Primary subacute osteomyelitis of the axial and appendicular skeleton

Research output: Contribution to journalArticlepeer-review

Abstract

Subacute osteomyelitis is not uncommon. Owing to its insidious onset, mild symptoms, and inconsistent supportive laboratory data, diagnosis and treatment are usually delayed. We report a retrospective review of 28 consecutive patients with subacute hematogenous osteomyelitis. Based on a review of the literature and our experience, we reached the following conclusions: Recognition of the subacute form of osteomyelitis as a separate clinical condition distinct from the acute form will lead to early institution of an aggressive, conservative treatment protocol. We adopted Robert’s modification of Gledhill’s classification, but believed that one type of radiologic presentation was missing and should be added as type VII–that is, sclerosis of flat bones with neither erosive nor destructive processes. This disease responds very favorably to appropriate antibiotic therapy. Surgery should be reserved for persistent infection symptoms despite appropriate therapy or performed when lesions are indistinguishable from bone tumors by use of all available imaging modalities.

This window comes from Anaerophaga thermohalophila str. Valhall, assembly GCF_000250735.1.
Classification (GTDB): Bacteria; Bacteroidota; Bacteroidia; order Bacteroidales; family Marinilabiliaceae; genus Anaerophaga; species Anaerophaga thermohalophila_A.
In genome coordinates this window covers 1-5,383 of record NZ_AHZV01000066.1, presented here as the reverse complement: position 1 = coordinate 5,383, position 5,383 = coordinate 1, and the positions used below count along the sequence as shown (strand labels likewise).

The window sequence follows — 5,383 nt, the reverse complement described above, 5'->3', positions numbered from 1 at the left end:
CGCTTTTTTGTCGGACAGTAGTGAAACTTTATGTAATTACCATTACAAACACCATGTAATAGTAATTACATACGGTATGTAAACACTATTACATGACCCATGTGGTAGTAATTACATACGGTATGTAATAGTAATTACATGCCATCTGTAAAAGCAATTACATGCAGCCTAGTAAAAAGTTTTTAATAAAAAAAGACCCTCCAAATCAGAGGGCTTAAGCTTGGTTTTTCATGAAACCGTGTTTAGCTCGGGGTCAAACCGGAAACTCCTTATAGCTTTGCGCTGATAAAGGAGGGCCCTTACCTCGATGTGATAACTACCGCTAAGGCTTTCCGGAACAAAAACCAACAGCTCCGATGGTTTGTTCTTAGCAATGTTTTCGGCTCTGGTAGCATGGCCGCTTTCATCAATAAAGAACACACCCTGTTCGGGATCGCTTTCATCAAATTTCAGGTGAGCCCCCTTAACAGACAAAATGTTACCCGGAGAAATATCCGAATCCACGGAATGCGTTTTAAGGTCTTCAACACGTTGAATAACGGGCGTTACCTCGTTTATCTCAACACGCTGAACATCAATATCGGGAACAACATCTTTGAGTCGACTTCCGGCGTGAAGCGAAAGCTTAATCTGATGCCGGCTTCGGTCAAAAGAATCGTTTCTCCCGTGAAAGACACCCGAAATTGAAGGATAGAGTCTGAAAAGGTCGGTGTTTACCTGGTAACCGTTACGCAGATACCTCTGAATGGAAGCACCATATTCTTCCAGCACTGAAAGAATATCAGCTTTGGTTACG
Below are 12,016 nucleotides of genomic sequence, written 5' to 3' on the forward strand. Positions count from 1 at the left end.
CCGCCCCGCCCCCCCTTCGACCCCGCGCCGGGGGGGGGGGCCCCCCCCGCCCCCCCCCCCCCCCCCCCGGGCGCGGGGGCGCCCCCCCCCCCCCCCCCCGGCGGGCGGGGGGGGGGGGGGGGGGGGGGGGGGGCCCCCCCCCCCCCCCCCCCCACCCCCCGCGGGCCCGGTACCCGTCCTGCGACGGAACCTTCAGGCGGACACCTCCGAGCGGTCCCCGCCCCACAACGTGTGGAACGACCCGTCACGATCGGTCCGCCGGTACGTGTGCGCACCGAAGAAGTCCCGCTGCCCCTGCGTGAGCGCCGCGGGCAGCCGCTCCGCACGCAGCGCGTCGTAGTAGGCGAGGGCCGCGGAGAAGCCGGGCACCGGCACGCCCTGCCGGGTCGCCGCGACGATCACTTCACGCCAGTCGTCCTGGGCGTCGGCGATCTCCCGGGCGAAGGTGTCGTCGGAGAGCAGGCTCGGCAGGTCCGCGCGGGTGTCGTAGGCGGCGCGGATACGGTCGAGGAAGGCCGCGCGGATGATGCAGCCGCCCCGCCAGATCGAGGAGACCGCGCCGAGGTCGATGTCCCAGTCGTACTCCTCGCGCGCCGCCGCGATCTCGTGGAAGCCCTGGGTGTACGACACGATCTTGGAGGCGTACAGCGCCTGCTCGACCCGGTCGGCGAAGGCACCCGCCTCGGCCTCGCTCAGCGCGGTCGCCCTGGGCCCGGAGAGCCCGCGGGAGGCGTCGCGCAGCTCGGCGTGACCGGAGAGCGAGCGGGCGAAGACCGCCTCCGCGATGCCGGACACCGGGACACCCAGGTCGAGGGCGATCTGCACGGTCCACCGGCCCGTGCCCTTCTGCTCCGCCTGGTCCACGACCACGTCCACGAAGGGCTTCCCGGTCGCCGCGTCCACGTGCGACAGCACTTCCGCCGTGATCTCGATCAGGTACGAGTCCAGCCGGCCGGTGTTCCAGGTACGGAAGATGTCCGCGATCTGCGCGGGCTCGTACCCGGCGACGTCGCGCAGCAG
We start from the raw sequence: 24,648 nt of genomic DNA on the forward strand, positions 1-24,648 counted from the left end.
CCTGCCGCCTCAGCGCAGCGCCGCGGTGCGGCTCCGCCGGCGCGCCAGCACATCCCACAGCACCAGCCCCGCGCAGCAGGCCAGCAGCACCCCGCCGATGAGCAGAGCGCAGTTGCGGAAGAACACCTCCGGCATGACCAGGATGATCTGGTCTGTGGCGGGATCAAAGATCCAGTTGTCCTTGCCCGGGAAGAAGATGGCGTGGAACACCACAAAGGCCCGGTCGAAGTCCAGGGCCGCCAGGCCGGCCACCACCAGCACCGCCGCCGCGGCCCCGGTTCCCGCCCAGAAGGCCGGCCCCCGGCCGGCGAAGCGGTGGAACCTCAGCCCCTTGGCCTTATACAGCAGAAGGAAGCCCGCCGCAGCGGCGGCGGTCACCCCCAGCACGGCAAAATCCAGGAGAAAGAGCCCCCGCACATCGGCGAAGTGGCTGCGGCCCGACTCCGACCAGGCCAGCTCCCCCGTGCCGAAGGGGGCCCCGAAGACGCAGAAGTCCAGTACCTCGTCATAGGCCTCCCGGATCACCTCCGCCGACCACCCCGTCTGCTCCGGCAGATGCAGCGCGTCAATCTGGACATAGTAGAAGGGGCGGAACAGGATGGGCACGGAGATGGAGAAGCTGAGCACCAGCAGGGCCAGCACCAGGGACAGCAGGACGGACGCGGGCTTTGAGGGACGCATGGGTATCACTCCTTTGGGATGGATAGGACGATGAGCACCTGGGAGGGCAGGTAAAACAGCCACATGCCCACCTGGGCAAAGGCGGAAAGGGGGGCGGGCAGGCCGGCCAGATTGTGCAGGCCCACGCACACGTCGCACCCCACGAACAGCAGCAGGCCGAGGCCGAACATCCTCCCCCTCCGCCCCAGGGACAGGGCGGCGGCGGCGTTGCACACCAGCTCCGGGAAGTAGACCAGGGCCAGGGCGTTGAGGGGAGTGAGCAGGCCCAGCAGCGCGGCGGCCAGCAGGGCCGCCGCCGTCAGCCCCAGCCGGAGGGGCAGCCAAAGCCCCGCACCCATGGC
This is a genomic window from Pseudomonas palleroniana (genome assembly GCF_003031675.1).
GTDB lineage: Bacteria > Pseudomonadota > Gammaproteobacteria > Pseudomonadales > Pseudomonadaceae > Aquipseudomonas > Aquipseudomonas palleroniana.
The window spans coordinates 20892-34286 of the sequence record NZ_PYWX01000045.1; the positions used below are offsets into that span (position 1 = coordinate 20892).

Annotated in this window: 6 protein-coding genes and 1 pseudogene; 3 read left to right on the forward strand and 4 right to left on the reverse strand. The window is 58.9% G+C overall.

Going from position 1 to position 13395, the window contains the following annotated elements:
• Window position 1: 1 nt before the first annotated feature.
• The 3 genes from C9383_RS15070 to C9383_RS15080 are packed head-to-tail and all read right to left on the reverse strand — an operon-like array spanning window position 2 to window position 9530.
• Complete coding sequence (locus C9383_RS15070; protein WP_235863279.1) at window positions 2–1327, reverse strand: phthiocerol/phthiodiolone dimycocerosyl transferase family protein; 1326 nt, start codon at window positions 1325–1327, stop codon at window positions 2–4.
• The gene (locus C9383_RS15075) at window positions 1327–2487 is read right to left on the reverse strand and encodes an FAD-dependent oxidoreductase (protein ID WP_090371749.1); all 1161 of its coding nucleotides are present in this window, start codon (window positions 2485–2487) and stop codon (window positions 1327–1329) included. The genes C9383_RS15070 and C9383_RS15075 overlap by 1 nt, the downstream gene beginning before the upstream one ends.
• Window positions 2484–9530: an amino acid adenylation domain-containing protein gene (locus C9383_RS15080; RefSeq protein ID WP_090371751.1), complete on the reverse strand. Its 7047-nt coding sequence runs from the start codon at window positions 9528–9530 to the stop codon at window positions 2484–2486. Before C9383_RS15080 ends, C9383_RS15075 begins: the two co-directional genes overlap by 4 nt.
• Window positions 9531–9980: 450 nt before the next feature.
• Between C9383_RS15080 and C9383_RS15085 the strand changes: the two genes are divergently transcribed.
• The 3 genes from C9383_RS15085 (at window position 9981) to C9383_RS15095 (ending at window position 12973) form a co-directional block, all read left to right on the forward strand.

Original languageEnglish
Pages (from-to)148-152
Number of pages5
JournalJournal of Pediatric Orthopaedics Part B
Volume1
Issue number2
DOIs
StatePublished - 1992

Keywords

  • Bone infection
  • Brodie’s abscess
  • Diaphyseal osteomyelitis
  • Epiphyseal osteomyelitis
  • Subacute hematogenous osteomyelitis

Fingerprint

Dive into the research topics of 'Primary subacute osteomyelitis of the axial and appendicular skeleton'. Together they form a unique fingerprint.

Cite this